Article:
Seen on tour
Henrik Stenson returned to his old fairway wood in Texas—you won't believe its current resale value
There are always interesting equipment tidbits week to week on tour—but when a major champion returns to playing one of the most famous fairway woods in golf, that's big-time news. Henrik Stenson put an old friend back in the bag at the Valero Texas Open in San Antonio, and given its age, you won't believe how much it's currently worth (scroll down for the full story). We also saw a new driver in play for Gary Woodland, who had his best finish on the PGA Tour since July. And at the first major of the year at the ANA Inspiration, a putter brand reaped its first LPGA win ever.
Stenson returns to faithful fairway wood
As the song goes, breaking up is hard to do. Certainly, Henrik Stenson feels that way about his Callaway Diablo Octane 3-wood, which returned to his bag at the Valero Texas Open.
The club is an absolute artifact compared to the more technologically advanced clubs available today as reflected by its $13.50 trade-in value on the PGA Value Guide. Stenson’s 3-wood not only dates back more than a decade (it debuted in 2008), but the Grafalloy Blue shaft in it goes back another five years to 2003. Still, the Diablo Octane carries some good memories for Stenson as he used it during his win at the Open Championship in 2016. Perhaps he’s hoping to rekindle some of that magic at Augusta National for the Masters.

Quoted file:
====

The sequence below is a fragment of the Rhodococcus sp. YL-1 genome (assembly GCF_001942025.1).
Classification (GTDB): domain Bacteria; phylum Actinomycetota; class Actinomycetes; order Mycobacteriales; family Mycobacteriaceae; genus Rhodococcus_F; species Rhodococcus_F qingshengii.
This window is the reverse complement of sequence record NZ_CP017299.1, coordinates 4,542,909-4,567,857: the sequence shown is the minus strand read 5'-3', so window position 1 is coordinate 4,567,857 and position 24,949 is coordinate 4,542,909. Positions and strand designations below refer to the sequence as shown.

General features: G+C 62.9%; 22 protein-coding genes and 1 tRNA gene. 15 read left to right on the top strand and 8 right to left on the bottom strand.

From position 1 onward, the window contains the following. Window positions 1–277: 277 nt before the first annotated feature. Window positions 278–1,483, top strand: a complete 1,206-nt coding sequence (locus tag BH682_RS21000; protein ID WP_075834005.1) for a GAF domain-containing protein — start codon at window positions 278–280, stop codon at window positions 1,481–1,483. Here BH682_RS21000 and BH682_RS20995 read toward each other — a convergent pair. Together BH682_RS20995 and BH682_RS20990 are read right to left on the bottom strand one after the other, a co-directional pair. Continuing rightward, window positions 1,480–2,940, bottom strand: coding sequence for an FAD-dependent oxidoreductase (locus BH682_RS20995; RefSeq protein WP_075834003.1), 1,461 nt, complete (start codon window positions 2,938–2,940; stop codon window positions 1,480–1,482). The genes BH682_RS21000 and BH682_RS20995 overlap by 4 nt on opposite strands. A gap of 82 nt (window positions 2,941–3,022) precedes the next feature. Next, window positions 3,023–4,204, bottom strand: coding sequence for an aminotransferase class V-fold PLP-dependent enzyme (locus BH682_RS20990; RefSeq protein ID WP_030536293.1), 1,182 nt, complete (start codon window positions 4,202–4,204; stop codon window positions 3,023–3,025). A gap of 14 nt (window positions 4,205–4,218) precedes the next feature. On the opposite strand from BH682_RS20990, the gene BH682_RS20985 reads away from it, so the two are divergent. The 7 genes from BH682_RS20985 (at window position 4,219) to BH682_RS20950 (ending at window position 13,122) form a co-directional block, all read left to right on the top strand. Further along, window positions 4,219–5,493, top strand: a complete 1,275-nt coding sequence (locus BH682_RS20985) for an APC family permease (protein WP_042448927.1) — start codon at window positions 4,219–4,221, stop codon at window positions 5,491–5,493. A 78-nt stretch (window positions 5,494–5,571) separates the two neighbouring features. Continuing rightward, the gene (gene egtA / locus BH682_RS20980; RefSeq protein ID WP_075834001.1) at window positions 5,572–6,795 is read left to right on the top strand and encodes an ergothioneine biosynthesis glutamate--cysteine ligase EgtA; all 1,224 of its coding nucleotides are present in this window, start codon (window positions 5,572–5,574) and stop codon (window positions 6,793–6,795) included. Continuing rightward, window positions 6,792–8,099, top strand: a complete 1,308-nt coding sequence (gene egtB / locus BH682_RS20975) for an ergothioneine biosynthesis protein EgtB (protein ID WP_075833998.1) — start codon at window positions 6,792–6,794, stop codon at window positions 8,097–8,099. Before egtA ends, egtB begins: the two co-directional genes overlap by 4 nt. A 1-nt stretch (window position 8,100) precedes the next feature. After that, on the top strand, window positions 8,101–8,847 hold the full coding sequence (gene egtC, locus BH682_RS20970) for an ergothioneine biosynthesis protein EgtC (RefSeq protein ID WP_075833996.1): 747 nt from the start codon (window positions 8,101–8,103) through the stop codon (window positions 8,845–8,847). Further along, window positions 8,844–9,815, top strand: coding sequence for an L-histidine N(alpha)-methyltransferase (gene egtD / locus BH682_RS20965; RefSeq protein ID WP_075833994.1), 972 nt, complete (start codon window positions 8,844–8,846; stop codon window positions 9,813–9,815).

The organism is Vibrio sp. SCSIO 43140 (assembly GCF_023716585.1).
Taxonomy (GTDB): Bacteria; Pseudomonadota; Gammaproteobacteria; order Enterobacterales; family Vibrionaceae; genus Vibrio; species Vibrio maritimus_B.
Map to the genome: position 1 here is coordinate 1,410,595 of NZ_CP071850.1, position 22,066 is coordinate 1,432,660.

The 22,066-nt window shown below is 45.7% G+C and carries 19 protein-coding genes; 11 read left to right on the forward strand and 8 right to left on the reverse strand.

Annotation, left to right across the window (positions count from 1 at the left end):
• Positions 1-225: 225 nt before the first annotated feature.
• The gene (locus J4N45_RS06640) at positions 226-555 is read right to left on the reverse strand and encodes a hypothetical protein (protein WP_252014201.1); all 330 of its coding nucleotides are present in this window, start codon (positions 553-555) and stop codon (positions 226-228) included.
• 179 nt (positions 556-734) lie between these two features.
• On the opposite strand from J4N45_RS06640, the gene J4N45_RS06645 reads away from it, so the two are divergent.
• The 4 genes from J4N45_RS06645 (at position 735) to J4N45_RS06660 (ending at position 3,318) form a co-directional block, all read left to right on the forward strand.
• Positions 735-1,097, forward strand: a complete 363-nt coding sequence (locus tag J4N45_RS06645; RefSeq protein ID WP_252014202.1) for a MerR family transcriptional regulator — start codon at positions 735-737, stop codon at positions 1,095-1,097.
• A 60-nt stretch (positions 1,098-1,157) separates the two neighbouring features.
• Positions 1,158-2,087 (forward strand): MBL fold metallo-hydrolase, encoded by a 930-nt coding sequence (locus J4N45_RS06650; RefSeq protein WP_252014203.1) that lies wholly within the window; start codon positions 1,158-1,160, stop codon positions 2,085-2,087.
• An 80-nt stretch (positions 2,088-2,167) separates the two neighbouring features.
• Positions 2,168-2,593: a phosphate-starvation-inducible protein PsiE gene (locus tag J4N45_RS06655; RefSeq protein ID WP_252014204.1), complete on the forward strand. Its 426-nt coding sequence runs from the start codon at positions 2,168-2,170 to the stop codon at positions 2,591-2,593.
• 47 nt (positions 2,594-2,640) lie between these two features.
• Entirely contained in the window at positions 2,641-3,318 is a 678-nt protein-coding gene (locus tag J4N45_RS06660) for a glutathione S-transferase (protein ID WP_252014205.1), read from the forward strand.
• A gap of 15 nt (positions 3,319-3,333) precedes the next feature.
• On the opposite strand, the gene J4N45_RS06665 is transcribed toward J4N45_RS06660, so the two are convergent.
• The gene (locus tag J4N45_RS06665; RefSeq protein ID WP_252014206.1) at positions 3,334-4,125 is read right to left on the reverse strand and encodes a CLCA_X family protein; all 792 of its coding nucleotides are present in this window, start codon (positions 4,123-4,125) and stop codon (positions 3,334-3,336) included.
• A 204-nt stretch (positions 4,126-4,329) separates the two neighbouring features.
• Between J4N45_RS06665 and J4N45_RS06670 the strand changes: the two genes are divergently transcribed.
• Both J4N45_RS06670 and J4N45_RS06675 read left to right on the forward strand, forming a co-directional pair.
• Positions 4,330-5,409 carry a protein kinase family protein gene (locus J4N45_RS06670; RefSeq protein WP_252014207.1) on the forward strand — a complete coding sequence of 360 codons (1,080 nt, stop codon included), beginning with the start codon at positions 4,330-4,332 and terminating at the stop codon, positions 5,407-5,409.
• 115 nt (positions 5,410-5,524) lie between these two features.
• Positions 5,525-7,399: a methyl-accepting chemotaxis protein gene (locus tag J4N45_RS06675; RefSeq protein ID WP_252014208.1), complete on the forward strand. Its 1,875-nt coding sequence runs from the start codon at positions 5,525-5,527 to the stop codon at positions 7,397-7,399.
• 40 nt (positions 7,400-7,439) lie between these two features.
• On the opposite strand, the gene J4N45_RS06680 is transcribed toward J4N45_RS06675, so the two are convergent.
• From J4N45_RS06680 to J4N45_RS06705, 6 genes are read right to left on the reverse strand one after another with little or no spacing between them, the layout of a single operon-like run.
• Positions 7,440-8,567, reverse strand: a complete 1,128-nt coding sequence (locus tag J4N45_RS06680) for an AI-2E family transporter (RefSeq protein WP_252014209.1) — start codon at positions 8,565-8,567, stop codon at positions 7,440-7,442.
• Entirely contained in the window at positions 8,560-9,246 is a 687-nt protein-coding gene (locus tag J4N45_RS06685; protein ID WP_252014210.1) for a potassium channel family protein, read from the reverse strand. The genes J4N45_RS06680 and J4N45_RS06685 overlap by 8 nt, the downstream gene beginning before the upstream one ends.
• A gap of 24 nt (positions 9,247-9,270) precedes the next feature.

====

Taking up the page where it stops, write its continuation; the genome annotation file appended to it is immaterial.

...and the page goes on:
Woodland changes drivers yet again
After several weeks trying two different versions on Cobra’s Radspeed driver, Gary Woodland made another change at the Valero Texas Open, switching to TaylorMade’s SIM2 Max (with a strip of lead tape on the sole, no less). Woodland can be forgiven for shuffling big sticks in and out of his bag as his result this season coming into San Antonio included more cuts missed (six) than made (five) and zero top-10 finishes.
That all changed at TPC San Antonio’s Oaks Course. On a course that demands you be solid off the tee, Woodland was—ranking 18th in strokes gained/off-the-tee, picking up 2.785 strokes on the field. He was also third in driving distance at 325.7 yards. The result was a T-6 finish, his first top-10 finish since last July’s Workday Charity Open and good momentum heading into the Masters.
Bettinardi’s first LPGA win
When Bettinardi Golf signed Patty Tavatanakit in February, well, it didn’t exactly rank as breaking news. What is noteworthy, however, is that Tavatanakit’s two-shot win at the ANA Inspiration was the first LPGA event ever won with a Bettinardi putter. Tavatanakit uses a Studio Stock 3 mallet with a black PVD finish and micro-honeycomb milled face. The head, made from double-aged stainless steel, weighs 360 grams. Tavatanakit used the flat stick effectively in finishing at 18 under par, making just four bogeys over 72 holes.
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